Its such a drag to pack away holiday decorations when youve been admiring them so much and remembering the memories of family and friends that they bring.Plus, the house goes from looking and feeling December-festive to January-blah as soon as the ornaments go back to the attic.Before the winter doldrums set in, perk up your home with colorful, fragrant flowers. Fresh flowers symbolize a new start and can be an easy, inexpensive way to bring New Years joy indoors. Swing by your corner florist for a bunch of flowers, or pick up a bouquet from your local grocery store while you are shopping for winter comfort foods. Then let the fun begin. No pot or vase? No problem. Here are items you might have around the house that can be used for arranging and displaying flowers:• Enamelware buckets and pitchers• Trinket boxes• Vintage Depression-era glass salt shakers• Simple glass vases or bowls (to float flowers)• Antique coffee cups or teacups• Tea tins or other unique gift tins• Vintage toys Put the simple arrangements in rooms you frequent, but also in surprise locations like the powder room, a reading nook or on the bill-paying desk in your home office. (Ugh! Time to pay the piper, so we might as well make that space more pleasant.)
Trinket & ring boxed blooms
Everyone has a few of these lying around. Limoges, porcelain or ceramic trinket/ring boxes double nicely as bud vases.
Take off the top or lid and set aside. Cut the roses or flowers so they are just coming out of the top of the trinket or ring box opening (see photo). Put a little water in the box to keep the flowers fresh. Freshen the water every couple of days.
Consider, also, buying a dozen roses and gathering four to six small trinket boxes and simple glass bud vases to brighten many rooms of the house at one time. A display of one or two blooms is sweet and charming and can provide a beautiful fragrance for small spaces.
These trinket box arrangements are lovely placed on a bedroom table or nightstand.
Vintage Depression-era glass salt shakers
A salt shaker can also take center stage as a bud vase. Take off the top and insert into the canister a flower or two (be sure to trim the stems to fit). These can be charming and fragrant in small spaces.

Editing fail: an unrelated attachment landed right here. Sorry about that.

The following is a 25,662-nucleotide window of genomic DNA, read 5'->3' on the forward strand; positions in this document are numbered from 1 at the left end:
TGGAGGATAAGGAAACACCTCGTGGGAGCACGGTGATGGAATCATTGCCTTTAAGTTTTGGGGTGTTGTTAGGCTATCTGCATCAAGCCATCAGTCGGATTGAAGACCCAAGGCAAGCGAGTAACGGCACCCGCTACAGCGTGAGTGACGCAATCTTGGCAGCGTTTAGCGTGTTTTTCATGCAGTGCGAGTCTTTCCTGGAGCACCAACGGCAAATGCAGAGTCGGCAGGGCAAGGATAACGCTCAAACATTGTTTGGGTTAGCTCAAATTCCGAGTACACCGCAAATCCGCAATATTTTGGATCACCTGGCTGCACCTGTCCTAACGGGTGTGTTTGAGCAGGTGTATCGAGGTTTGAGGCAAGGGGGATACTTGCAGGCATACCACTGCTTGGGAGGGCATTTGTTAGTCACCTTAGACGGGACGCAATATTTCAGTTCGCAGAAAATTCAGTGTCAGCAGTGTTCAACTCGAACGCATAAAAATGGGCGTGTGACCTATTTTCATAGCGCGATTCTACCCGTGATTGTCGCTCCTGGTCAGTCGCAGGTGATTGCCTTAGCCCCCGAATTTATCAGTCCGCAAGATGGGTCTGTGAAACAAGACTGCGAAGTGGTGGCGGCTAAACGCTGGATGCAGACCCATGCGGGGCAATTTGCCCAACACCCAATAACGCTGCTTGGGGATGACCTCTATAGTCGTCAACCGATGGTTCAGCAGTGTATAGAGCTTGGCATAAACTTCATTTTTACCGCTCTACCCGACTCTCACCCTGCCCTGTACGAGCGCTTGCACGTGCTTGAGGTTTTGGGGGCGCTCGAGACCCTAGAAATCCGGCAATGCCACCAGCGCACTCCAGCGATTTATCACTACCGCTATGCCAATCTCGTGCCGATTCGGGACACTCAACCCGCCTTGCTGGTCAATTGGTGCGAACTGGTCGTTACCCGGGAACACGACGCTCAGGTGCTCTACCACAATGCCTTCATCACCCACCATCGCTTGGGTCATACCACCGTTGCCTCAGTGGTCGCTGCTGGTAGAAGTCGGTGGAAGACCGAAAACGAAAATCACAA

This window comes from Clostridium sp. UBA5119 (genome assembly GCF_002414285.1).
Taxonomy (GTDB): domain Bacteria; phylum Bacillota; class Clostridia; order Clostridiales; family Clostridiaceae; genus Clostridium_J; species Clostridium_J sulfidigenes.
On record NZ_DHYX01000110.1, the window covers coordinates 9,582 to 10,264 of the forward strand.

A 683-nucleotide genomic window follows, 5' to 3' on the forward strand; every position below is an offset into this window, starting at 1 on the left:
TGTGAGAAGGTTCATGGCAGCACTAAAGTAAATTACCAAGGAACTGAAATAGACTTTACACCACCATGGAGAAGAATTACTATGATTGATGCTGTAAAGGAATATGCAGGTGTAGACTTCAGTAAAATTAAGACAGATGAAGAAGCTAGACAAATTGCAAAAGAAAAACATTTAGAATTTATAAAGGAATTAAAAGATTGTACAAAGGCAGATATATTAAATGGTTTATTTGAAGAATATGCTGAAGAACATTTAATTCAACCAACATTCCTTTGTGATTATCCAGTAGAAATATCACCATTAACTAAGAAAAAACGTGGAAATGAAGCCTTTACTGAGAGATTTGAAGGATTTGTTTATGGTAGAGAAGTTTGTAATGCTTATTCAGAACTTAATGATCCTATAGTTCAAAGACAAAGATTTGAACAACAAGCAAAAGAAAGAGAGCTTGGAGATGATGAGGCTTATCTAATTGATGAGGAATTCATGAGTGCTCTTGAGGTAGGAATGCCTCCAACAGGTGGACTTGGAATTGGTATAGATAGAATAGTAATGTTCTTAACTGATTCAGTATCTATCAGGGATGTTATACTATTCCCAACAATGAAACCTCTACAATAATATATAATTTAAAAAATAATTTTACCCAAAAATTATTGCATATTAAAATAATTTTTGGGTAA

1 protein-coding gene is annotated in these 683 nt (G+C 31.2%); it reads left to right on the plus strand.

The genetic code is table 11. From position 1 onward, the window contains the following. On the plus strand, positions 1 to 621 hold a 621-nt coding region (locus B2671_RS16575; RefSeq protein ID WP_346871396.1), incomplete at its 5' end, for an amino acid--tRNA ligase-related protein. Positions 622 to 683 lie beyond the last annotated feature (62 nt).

Peek through your closets and pantries for other unique vintage colored glass vases and containers you can trot out for a while. The key is color.
I found a green fluted glass vase gathering dust on a top shelf and gave it a chance to shine again by dropping in some bright roses. It brings a vibrant color into my kitchen area and warms up the winter room.
Simple glass vases or bowls
You may have received a big, beautiful glass salad or serving bowl for Christmas. And most of us have several varieties of glass serving bowls in our kitchens. No matter the size, keep them in mind for floating flowers.
Fill the glass bowl about halfway with water and cut the flower head off to float in water. Leave room for the blooms to float without being crowded.
This is an age-old way to display just a few fragrant flowers, but it looks more contemporary than flower arrangements in vases.
Magnolias are always my favorite flowers to “float,” but any large bloom looks beautiful and curious lounging atop a small pool of water.
I used a few camellias in a salad bowl and they lifted spirits in my den area. This flower-floating concept makes a quick, easy and stylish centerpiece for dinner gatherings, too.
I’ve always loved using favorite tea tins and cups for displaying flowers. There’s just something cheery about seeing the tea cups sporting flowers instead of my favorite lemon tea.
You can use actual tea cups as your mini-vases and insert flowers directly into them, or try floating a few tiny rosebuds in a cup of water.
Set this on a bedside table on the cup’s saucer to delight visiting guests.
Gift tins for tea also can be a neat way to showcase flowers. Bury a glass condiment jar in the metal tin to hold the flowers. This way the tin will not rust and you can freshen the water with ease.
Enamelware buckets and pitchers
Enamelware is a great material to use in the winter because it has such a cool, fresh look.
If you are using a large container, put a canning jar into the enamelware container to keep the water contained while holding the flowers upright.
Cut your fresh flowers so they look as though they are blooming out of the top of the container. If you just stick them into the vessel as is, they might be too tall and could look leggy and sparse. You want blooms to be half of an inch or less from the top opening of the bucket, pitcher or vase.
Many people include nostalgic toys from Christmases of yesteryear in holiday displays. If you do, too, before you put them all away, pull one aside and design it into a centerpiece.
An old toy truck made just the right container for flowers I brought home from the market. Look for a collectible toy that has a place to put a small jar that can hold flowers. You can also insert a stem watering pick that will water one flower bloom at a time for several days.
Place the arrangement on a dining table as a centerpiece or on an entry-hall table as a happy way to greet visitors this winter.